Placing two input capacitors on opposite sides of the chip between the VIN and ground pins will cancel the magnetic fields. This is highlighted in Figure 3, showing the capacitor placement.
Figure 3: Diagram of the LT8614 showing the filter caps between VIN and ground pins on opposing sides of the IC
The LT8614 incorporates Silent Switcher capability. It can be used to reduce the parasitic inductance by using copper pillar flip-chip packaging. There are opposing VIN, ground, and input caps to enable magnetic field cancellation (right-hand rule applies) to lower EMI emissions.
Reducing the package parasitic inductance is achieved by eliminating the long bond wires of a wire-bonded assembly technique, which induces parasitic resistance and inductance. The opposing magnetic fields from the hot loops cancel each other out and the electric loop sees no net magnetic field.
Comparing the LT8614 Silent Switcher regulator against a current state-of-the-art switching regulator, the LT8610 required testing in a GTEM cell using the same load, the same input voltage, and the same inductor on the standard demo boards. There was a 20dB improvement when using the LT8614 compared to the LT8610. This enables simpler and more compact designs where the LT8614 switching power supply needs less filtering and distance compared to other sensitive systems in the overall design. Furthermore, in the time domain, the LT8614 exhibits very benign behaviour on the switch node edges.
The LT8640 step-down regulator features Silent Switcher architecture designed to minimise EMI/EMC emissions while delivering high efficiency at frequencies up to 3MHz. Assembled in a 3.0 x 4.0mm QFN, the monolithic construction with integrated power switches and inclusion of all necessary circuitry yields a minimal PCB footprint. Output voltage ripple is below 10mV p-p at any load, from zero to full current. The regulator allows high VIN to low VOUT conversion at high frequency with a fast minimum top switch on-time of 30ns.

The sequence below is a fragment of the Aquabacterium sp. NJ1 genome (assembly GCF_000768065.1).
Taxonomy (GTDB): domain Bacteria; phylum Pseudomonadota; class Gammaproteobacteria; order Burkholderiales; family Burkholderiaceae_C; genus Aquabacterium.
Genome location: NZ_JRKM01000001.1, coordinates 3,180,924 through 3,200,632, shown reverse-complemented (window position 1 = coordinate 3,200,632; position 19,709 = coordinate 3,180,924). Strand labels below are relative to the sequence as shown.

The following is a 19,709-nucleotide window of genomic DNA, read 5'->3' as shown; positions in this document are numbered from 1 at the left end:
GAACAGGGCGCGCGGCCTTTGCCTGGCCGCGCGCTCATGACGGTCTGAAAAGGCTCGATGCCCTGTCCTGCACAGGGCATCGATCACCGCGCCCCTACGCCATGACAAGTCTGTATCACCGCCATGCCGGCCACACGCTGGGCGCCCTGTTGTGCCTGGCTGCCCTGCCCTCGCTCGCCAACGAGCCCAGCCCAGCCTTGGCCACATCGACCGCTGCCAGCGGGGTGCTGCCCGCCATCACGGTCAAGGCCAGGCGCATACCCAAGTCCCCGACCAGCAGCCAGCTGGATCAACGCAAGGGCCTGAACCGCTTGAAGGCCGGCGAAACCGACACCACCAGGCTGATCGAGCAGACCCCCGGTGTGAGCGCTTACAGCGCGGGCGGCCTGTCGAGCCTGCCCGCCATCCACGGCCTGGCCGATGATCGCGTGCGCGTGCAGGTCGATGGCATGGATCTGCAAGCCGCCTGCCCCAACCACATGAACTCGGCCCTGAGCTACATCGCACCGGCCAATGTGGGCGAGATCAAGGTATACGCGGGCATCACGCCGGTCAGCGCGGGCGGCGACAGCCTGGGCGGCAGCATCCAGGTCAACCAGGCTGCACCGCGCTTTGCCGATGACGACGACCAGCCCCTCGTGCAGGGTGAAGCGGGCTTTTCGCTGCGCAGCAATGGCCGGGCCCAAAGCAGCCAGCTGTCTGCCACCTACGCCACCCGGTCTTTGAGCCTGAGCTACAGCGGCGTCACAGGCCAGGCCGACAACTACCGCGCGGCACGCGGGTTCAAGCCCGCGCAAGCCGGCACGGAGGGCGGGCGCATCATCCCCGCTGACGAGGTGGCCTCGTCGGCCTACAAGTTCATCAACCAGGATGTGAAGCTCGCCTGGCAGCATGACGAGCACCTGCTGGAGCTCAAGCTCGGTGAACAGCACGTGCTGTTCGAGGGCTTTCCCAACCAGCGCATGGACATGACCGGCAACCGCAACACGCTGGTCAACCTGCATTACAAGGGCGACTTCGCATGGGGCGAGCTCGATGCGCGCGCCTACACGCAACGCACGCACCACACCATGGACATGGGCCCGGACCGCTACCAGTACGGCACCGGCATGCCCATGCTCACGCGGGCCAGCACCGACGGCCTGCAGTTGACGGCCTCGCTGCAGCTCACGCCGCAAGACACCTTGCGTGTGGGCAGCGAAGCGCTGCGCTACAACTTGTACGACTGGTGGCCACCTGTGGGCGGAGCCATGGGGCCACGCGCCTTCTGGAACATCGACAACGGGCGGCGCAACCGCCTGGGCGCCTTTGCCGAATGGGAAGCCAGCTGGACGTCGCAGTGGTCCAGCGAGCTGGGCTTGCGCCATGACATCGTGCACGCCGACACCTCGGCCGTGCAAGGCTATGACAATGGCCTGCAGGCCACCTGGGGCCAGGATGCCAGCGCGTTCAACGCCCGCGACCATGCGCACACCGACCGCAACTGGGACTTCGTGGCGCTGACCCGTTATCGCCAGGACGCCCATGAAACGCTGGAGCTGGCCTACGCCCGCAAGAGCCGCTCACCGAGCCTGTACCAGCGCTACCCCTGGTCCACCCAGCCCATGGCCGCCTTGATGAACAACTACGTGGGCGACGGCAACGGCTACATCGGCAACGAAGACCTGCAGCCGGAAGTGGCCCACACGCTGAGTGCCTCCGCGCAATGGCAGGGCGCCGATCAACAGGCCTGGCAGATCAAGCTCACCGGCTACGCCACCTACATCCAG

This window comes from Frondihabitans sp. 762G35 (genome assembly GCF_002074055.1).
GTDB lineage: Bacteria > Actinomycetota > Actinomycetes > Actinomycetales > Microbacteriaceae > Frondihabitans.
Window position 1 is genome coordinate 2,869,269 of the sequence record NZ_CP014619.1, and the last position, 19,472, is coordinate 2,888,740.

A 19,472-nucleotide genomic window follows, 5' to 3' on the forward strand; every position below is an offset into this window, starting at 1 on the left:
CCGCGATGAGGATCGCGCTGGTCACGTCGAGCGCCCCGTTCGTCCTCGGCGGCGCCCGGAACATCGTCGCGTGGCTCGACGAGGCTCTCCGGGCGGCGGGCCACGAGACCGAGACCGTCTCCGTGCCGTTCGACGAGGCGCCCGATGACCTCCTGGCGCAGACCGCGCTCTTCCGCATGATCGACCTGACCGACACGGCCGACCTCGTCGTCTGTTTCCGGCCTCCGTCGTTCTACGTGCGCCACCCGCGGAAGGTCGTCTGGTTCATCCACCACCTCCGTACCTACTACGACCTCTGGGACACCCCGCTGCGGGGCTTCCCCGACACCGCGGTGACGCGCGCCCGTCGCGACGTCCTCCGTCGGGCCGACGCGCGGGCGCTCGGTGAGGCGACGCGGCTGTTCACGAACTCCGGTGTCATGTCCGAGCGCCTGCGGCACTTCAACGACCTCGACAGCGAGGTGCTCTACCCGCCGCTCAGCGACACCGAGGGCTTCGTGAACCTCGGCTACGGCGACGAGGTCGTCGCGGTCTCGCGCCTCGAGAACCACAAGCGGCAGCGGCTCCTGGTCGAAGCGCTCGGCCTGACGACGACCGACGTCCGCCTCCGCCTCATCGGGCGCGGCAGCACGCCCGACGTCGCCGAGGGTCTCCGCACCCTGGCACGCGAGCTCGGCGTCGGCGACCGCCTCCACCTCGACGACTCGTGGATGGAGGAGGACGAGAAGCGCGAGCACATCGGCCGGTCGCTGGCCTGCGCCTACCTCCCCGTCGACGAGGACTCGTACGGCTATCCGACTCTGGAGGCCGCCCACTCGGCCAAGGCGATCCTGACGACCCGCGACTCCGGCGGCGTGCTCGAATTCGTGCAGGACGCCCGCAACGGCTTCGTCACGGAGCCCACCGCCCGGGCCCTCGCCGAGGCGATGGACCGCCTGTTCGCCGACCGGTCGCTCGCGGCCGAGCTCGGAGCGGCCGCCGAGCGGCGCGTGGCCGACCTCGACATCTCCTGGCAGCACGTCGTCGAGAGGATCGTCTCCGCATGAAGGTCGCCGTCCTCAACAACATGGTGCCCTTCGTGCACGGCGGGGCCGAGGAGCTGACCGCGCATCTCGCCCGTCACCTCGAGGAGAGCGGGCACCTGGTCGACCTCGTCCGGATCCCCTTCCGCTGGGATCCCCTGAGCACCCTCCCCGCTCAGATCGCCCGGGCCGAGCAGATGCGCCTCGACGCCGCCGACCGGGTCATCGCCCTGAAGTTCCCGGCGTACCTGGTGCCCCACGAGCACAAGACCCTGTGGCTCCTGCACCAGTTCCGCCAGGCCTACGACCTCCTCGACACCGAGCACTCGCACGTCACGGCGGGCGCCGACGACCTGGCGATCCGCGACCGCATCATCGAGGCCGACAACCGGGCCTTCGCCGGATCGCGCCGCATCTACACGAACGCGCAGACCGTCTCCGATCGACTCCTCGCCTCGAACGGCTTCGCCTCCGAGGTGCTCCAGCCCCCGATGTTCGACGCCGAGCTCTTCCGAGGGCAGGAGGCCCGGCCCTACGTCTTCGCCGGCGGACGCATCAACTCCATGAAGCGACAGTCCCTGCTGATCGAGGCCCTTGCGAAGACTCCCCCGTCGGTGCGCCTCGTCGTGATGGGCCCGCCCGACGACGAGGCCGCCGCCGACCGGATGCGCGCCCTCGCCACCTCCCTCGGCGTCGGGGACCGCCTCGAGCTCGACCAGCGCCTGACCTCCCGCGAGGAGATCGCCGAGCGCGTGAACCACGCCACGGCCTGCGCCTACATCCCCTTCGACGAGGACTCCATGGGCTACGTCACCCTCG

Figure 4: The LT8614 radiated EMI performance passes CISPR 25 Class 5 limits
To improve EMI/EMC, the LT8640 can operate in spread spectrum mode. This feature varies the clock with a triangular frequency modulation of 20%. When the LT8640 is in SSFM mode, a triangular frequency modulation is used to vary the switching frequency between the value programmed by RT to approximately 20% higher than that value. The modulation frequency is approximately 3kHz. For example, when the LT8640 is programmed to 2MHz, the frequency will vary from 2MHz to 2.4MHz at a 3kHz rate. When spread spectrum operation is selected, Burst Mode operation is disabled, and the part will run in either pulse-skipping mode or forced continuous mode.
Silent Switcher 2 technology integrates the capacitors (VIN caps, IntVCC, and boost caps) inside a new LQFN package, allowing for placement as close as possible to the pins. The benefits included all the hot loops and ground planes inside, all resulting in lower EMI. Fewer external components reduce the footprint and the architecture also eliminates PCB layout sensitivity.
Figure 5: Schematic shows the differences between LT8640 and LT8640S
Figure 5 shows how the schematics for the LT8640 and LT8640S differ. For example, Silent Switcher 2 technology enables better thermal performance, as the large, multi-ground exposed pads on the LQFN flip-chip package facilitate the pulling of heat out of the package and into the PCB. There is also higher conversion efficiency with the elimination of high resistance bond wires. The EMI performance of the LT8640S easily passes the radiated EMI performance CISPR 25 Class 5 peak limits with a wide margin.
The next step is to incorporate Silent Switcher 2 into the company’s μModule regulator product line. In this form factor, everything is integrated inside a single package and provides simplicity and high power density. The LTM8053 and LTM8073 are micro-module regulators where everything is virtually integrated with just a few capacitors and resistors external to them (Figure 6).
Figure 6: The LTM8053 Silent Switcher 2 μModule
Silent Switcher capabilities and benefits are designed to make it easier for switch mode power supply designs to pass the various noise immunity standards, such as CISPR 32 and CISPR 25, via characteristics such as high efficiency conversion at greater than 2MHz switching frequency with minimum impact on conversion efficiency, internal bypass capacitors to reduce EMI radiation and reduce footprint and essentially eliminates PCB layout sensitivity. Optional spread spectrum modulation also helps mitigate noise sensitivity. Finally, Analog Devices reports that using Silent Switcher devices saves PCB area and can also reduce the number of layers needed.